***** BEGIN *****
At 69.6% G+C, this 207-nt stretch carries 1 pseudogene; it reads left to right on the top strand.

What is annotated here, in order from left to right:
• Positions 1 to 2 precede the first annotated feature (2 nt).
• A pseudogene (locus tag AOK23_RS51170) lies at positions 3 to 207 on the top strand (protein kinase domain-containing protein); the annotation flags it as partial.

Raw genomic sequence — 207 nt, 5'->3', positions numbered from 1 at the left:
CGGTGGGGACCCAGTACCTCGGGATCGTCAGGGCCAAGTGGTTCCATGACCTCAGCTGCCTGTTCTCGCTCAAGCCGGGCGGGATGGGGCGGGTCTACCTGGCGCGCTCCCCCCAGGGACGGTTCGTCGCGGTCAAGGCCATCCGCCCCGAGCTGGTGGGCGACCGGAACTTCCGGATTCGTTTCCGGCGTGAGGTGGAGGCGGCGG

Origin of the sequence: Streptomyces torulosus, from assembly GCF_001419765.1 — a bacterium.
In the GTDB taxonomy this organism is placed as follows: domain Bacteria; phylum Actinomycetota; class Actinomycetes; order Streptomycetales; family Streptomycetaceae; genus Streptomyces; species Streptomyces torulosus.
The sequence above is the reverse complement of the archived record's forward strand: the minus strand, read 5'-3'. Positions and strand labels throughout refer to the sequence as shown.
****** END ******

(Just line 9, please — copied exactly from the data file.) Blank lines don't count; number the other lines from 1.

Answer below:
The sequence above is the reverse complement of the archived record's forward strand: the minus strand, read 5'-3'. Positions and strand labels throughout refer to the sequence as shown.